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Combat Movie Camera


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Found this on a swing through Arizona a couple of months ago. This is a 16 mm combat movie camera, complete with accessories, manufactured by Bell and Howell for the Signal Corps, widely known as the Eyemo. From the limited research I've done, 16 mm was widely used in the PTO, while 8 mm was the norm for the ETO. The pictures actually don't do the setup justice-- everything is mint and in nearly unused condition. Unfortunately, there is not a single manufacture date on any of the pieces anywhere, but I would peg it to late WWII to early post-war. Because of their sturdiness and durability, Eyemo's are still used by filmmakers to record action scenes where the camera is at risk of being damaged

 

Inside the case are several extra lenses, numerous lens filters, a light meter, a smaller hand-held camera called a Filmo, lubricating oils, a chalkboard and chalk for recording dates, scenes and places, and various other miscellaneous pieces. I don't typically collect this kind of thing, but it seemed so unique and in such good shape that I couldn't pass on it.

 

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post-701-1243570663.jpg

 

post-701-1243570771.jpg

 

post-701-1243570837.jpg

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Bob Hudson

They mostly used 35mm in ETO and 16mm in the Pacific. The Eyemo is 35mm and the Filmo is 16mm.

 

If you paid under $1,000 you got a bargain on the set.

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Very nice condition! thumbsup.gif

 

It has an Army Air Forces contract.

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General Apathy
Thanks for the comments-- and corrections!

 

I paid $250 for the whole set.

 

Hi Captaxe, that is one neat camera set you acquired, I have one myself but not in the condition of yours and mine is without the carrying case. Very envious.

 

Cheers ( Lewis )

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The Meatcan

Captaxe, as fine a condition as your new camera looks, do you have any plans to shoot some film with it? Or would operating it cause potential harm or lessen its value? Either way, it's a very cool purchase and a great score thumbsup.gif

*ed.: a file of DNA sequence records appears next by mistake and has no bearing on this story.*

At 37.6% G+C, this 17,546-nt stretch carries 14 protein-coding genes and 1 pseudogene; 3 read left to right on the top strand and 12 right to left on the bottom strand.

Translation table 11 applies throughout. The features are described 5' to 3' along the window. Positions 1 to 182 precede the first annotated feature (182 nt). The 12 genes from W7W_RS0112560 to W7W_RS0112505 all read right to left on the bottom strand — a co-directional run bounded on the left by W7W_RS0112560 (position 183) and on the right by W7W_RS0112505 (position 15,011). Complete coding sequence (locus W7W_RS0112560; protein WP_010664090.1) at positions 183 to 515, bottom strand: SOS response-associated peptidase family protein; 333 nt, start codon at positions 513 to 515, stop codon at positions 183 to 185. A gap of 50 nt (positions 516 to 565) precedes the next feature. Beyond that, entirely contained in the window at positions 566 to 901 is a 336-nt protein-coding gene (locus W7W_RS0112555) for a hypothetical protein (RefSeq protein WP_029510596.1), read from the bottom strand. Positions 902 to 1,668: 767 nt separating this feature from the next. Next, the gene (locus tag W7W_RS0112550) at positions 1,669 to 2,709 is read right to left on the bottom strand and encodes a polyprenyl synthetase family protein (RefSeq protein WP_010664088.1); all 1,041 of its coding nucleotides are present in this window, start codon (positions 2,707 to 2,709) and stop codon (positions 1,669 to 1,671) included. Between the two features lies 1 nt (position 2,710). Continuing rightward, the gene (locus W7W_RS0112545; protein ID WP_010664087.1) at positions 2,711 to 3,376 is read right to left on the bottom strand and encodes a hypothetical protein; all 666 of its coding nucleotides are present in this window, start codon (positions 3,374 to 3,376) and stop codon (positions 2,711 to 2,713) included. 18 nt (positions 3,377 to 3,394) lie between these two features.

Terry

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Terry-

 

I hadn't thought about it, but it would certainly be cool to try. There is a bit of a worn instruction booklet that came with the set-- I could probably learn how to operate it from that. One of those things to put on the "to-do" list.

 

Is the 16mm film for it easy to come by and could it be developed relatively easily?

 

Greg

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Bob Hudson

16mm film for the Filmo can sometimes be found on Ebay but processing it can be expensive. 35mm film for the Eyemo is going the be more but in both cases you could run black and white film and develop it yourself.

 

As long as the spring wound motors work either camera should work just fine and in fact the old 35mm Eyemos are still used as stunt cameras where they don't want to risk a camera worth many thousands (you can pick up old Eyemos for perhaps $800).

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Greg,

That was a MAJOR score. It looks to be of museum quality. If you haven't seen it, check out the Speilberg/Hanks production called "Shooting War." You will see plenty of Eyemo action.

I would definetly use it.

Capa

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Bob Hudson
Greg,

That was a MAJOR score. It looks to be of museum quality.

 

It does and in trying to assess its value I found there's nothing to compare it with: this kit just cannot be compared to finding only a camera: I could see a kit like this going for $2-3,000 because it is so complete and clean.

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Very nice! thumbsup.gif Here is a picture of a Marine photographer in Bougainville in 1944. The camera looks very similar.

 

post-70-1243635163.jpg

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Bob Hudson